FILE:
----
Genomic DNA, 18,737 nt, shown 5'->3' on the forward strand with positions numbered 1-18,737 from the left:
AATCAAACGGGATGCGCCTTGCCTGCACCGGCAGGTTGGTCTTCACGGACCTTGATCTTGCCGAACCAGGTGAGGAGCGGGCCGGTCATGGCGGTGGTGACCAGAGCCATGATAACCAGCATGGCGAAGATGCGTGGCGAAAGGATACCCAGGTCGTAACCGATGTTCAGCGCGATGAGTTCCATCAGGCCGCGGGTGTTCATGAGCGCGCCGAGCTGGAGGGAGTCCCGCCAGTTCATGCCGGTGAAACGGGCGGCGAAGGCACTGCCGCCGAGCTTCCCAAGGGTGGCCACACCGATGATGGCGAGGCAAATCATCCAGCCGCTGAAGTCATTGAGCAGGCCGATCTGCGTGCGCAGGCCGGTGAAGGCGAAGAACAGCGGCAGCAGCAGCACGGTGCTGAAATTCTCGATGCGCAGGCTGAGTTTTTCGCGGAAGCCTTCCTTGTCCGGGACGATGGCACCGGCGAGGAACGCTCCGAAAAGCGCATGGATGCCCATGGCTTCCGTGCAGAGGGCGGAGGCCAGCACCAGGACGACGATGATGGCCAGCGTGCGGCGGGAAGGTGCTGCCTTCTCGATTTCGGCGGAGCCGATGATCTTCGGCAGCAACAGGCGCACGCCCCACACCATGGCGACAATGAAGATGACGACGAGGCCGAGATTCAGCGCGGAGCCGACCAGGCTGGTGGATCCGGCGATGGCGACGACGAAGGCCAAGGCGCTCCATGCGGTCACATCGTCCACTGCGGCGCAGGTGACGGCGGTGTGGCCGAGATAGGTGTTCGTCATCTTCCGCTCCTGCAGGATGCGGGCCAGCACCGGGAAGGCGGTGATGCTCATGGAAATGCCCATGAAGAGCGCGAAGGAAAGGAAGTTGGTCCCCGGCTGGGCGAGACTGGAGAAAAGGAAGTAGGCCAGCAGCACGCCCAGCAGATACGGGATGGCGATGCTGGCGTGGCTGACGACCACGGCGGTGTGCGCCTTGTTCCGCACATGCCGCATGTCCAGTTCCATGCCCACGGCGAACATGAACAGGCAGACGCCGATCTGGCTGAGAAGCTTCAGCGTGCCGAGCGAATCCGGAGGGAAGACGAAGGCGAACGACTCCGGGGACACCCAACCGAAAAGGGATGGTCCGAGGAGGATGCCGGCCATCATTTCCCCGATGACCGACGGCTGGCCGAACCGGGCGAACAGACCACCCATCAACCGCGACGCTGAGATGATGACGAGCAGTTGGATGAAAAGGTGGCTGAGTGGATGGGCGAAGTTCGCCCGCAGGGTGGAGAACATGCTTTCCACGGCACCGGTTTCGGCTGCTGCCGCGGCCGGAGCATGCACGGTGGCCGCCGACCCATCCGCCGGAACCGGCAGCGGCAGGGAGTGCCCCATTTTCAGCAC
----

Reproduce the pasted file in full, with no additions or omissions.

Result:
Genomic DNA, 18,737 nt, shown 5'->3' on the forward strand with positions numbered 1-18,737 from the left:
AATCAAACGGGATGCGCCTTGCCTGCACCGGCAGGTTGGTCTTCACGGACCTTGATCTTGCCGAACCAGGTGAGGAGCGGGCCGGTCATGGCGGTGGTGACCAGAGCCATGATAACCAGCATGGCGAAGATGCGTGGCGAAAGGATACCCAGGTCGTAACCGATGTTCAGCGCGATGAGTTCCATCAGGCCGCGGGTGTTCATGAGCGCGCCGAGCTGGAGGGAGTCCCGCCAGTTCATGCCGGTGAAACGGGCGGCGAAGGCACTGCCGCCGAGCTTCCCAAGGGTGGCCACACCGATGATGGCGAGGCAAATCATCCAGCCGCTGAAGTCATTGAGCAGGCCGATCTGCGTGCGCAGGCCGGTGAAGGCGAAGAACAGCGGCAGCAGCAGCACGGTGCTGAAATTCTCGATGCGCAGGCTGAGTTTTTCGCGGAAGCCTTCCTTGTCCGGGACGATGGCACCGGCGAGGAACGCTCCGAAAAGCGCATGGATGCCCATGGCTTCCGTGCAGAGGGCGGAGGCCAGCACCAGGACGACGATGATGGCCAGCGTGCGGCGGGAAGGTGCTGCCTTCTCGATTTCGGCGGAGCCGATGATCTTCGGCAGCAACAGGCGCACGCCCCACACCATGGCGACAATGAAGATGACGACGAGGCCGAGATTCAGCGCGGAGCCGACCAGGCTGGTGGATCCGGCGATGGCGACGACGAAGGCCAAGGCGCTCCATGCGGTCACATCGTCCACTGCGGCGCAGGTGACGGCGGTGTGGCCGAGATAGGTGTTCGTCATCTTCCGCTCCTGCAGGATGCGGGCCAGCACCGGGAAGGCGGTGATGCTCATGGAAATGCCCATGAAGAGCGCGAAGGAAAGGAAGTTGGTCCCCGGCTGGGCGAGACTGGAGAAAAGGAAGTAGGCCAGCAGCACGCCCAGCAGATACGGGATGGCGATGCTGGCGTGGCTGACGACCACGGCGGTGTGCGCCTTGTTCCGCACATGCCGCATGTCCAGTTCCATGCCCACGGCGAACATGAACAGGCAGACGCCGATCTGGCTGAGAAGCTTCAGCGTGCCGAGCGAATCCGGAGGGAAGACGAAGGCGAACGACTCCGGGGACACCCAACCGAAAAGGGATGGTCCGAGGAGGATGCCGGCCATCATTTCCCCGATGACCGACGGCTGGCCGAACCGGGCGAACAGACCACCCATCAACCGCGACGCTGAGATGATGACGAGCAGTTGGATGAAAAGGTGGCTGAGTGGATGGGCGAAGTTCGCCCGCAGGGTGGAGAACATGCTTTCCACGGCACCGGTTTCGGCTGCTGCCGCGGCCGGAGCATGCACGGTGGCCGCCGACCCATCCGCCGGAACCGGCAGCGGCAGGGAGTGCCCCATTTTCAGCAC